Since it debuted in the Spring of 2015, the Apple Watch remains a strong presence in the tech headlines. Before it launched, speculation revolved around its expected design and features. Once it was out, discussion focused on its projected sales. Now, everyone wants to know how the Apple Watch will affect sales of mechanical watches and the big Swiss brands.
Apple’s pretty tight-lipped about the Apple Watch’s sales numbers, but we do know it dominates the market for smart watches, even if it hasn’t quite caught up to other wearables. But as far as Swiss luxury watches are concerned, reports of its imminent demise may be a bit premature. Let’s dig in, shall we?
There are plenty of armchair skeptics out there who dismiss mechanical watches: “Why do I need a watch when my phone tell the time just fine?” It’s a fair question. And we urge you to consider this one: Why do you need to carry your phone around when the Apple Watch has a lot of the same functionality on your wrist? It all depends on what you value.
Of course, at this point, the Apple Watch is still dependent on a Bluetooth connection to get its info, which is a count against it. That and the fact that you have to charge it. But from what we’ve seen, Apple is moving towards a more active, independent use for the Apple Watch. It has the advantage, in that respect. The ability to track exercise performance is not within the realm of mechanical watches—unless you count the chronograph or the pulsometer or the addition of a device like the Chronos.
And while a mechanical watch may not be able to send a text or track your daily activity, it can do some pretty amazing things—all with no battery. A mechanical watch is built with hundreds of tiny parts working together, powered simply by moving your wrist or the winding the crown. That’s pretty impressive in its own right.
These days, you can buy an Apple Watch for as low as $269 (for an original Series 1) and go up to around $1,499 (for the ceramic Edition). When it first launched, Apple offered an 18k gold model for $17. Turns out, nobody wants to pay $10,000 for a piece of technology.
On the other hand, mechanical watches can range from hundreds to hundreds of thousands of dollars, depending. For the purposes of this comparison, we stuck to what we know—luxury mechanical watches in the $1,000-$50,000 price range.
If anything, the Apple Watch is more a threat to middle market watch brands, but we could see a “trickle up” effect, since this is where future luxury watch buyers get their start. But who knows? The Apple Watch could take its place as a “gateway” into fine timepieces.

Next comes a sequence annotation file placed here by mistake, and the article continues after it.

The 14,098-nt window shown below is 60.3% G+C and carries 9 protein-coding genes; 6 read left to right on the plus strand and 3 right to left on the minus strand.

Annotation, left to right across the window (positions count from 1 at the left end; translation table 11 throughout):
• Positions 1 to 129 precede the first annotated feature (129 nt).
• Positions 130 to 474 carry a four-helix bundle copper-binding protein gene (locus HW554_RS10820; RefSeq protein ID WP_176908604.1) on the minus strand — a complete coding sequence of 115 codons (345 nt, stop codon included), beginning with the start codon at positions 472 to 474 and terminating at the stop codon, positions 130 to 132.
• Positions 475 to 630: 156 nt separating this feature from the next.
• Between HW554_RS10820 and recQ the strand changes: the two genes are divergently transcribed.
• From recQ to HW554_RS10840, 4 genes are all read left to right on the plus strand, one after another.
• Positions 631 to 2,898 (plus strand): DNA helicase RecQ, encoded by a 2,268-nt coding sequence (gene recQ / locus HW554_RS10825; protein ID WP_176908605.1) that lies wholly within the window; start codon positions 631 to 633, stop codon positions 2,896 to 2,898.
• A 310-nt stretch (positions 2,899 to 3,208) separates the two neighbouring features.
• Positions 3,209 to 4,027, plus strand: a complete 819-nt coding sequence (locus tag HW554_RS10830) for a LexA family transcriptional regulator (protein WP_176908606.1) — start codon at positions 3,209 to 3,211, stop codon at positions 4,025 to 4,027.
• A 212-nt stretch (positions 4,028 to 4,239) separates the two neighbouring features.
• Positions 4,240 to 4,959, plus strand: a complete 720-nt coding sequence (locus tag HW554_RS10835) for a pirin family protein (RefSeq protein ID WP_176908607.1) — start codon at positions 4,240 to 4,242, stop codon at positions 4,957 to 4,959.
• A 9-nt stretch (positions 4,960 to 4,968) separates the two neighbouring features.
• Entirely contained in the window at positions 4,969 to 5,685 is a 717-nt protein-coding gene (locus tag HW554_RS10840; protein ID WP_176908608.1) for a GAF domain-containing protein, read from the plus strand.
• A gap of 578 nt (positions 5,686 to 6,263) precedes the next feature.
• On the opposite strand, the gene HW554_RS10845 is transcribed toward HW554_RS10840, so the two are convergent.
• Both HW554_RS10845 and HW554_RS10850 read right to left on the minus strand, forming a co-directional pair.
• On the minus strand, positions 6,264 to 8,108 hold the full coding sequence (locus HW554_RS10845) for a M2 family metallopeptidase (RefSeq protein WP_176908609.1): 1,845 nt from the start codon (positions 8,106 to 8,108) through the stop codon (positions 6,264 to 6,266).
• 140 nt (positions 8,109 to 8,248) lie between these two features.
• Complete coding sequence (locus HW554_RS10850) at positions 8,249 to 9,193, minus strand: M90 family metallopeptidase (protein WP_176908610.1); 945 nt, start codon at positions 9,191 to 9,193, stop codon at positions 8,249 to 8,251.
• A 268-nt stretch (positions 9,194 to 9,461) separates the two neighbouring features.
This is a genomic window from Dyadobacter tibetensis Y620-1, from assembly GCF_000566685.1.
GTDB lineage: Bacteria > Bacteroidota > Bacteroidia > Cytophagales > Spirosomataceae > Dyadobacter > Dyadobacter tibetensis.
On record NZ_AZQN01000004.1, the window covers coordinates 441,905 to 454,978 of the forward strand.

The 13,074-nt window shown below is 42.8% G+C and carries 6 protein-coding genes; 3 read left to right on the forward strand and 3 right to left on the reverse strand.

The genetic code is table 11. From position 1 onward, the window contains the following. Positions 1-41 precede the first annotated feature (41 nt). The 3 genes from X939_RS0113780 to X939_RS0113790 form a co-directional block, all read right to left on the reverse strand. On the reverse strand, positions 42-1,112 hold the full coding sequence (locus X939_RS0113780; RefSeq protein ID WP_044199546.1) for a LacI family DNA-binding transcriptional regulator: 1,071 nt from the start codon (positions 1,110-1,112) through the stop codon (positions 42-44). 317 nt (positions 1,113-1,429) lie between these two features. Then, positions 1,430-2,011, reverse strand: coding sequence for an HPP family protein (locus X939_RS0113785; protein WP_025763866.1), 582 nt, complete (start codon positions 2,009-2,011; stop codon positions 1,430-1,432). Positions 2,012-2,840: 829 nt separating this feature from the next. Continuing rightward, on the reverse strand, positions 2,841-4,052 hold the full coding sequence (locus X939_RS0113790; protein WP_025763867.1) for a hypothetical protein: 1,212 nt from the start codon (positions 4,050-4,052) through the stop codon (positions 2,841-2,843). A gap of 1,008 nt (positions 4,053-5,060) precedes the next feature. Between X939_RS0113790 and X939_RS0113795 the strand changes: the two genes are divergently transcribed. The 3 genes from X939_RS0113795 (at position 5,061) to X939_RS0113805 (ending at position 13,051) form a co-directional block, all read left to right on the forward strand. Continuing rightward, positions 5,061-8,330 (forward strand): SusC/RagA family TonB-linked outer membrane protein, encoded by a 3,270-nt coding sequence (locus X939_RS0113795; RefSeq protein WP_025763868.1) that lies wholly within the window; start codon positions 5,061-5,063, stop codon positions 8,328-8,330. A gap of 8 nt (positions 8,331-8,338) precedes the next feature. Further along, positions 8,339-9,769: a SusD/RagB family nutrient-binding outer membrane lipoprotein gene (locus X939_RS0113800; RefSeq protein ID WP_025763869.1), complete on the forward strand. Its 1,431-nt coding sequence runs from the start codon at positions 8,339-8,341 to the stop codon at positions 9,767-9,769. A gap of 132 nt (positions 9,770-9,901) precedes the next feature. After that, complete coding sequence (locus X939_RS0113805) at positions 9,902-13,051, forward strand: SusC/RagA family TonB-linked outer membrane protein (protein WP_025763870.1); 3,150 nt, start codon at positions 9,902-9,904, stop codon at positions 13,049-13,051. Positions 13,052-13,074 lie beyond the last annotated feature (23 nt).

A brand new luxury watch begins depreciating in value as soon as it sells. But after a few years, its price and depreciation rate level out and the watch’s value remains fairly consistent.
As Apple introduces new tech, it eventually makes its current offerings obsolete. Apple Watches will be no different. Progress is the whole point of technology, and those Apple Watch early adopters will eventually see their Series 1 become redundant as Apple introduces newer iterations and upgrades its OS.
One of the biggest downsides to the Apple Watch has to be its relatively short life cycle. We all know that Apple’s product cycle cannibalizes its older product lines (like the recently-axed iPod). If you buy an Apple Watch, you buy it knowing this— eventually, it’ll stop holding a charge, it’ll run slower, and Apple will stop supporting it with OS updates.
Compare this to a luxury mechanical watch, which could run for decades (and centuries) with proper care. We have anecdotes of 50-year-old watches functioning just fine without service, so that tells you the quality of the build of fine timepieces. Of course, luxury watch brands do innovate, but at a much slower pace, and not to a degree that supersedes older models. Likewise, the introduction of new models from luxury brands doesn’t destine older watches for the trash heap.
It’s hard to compare aesthetics of the Apple Watch with the varied looks of luxury watches. They couldn’t be more different.
The Apple Watch’s modern design, square and seamless and all clean lines, is attractive for sure. You have the option to personalize your watch face with both digital and analog options, and the watchOS is easy to navigate. But when the watch is inactive, it’s just a black screen. Nothing of interest there, but that’s purely a personal opinion.
Whereas when it comes to mechanical watches, and luxury watches especially, you get a range of styles, sizes, materials to choose from. An OMEGA is not like a Rolex is not like a Patek Philippe is not like a Hublot. You customize a luxury watch by choosing a brand or style you like.
We’ll admit it: The Apple Watch is some very cool tech. But it’s not an imminent threat to the luxury watch.
To be sure, the luxury watch industry has its own issues to deal with. And certainly, it could use a dose of humble pie. But we don’t buy the claim that the Apple Watch and its growing popularity means the end of luxury watches. They appeal to different people. And, wearables and smart watches represent an opportunity for wristwear to reach a newer, younger demographic. Our conclusion? There’s room enough for both the Apple Watch and mechanical watches (just maybe not on the same wrist).
Editor’s Note: This article was originally published on August 27, 2015. We have updated it with newer information.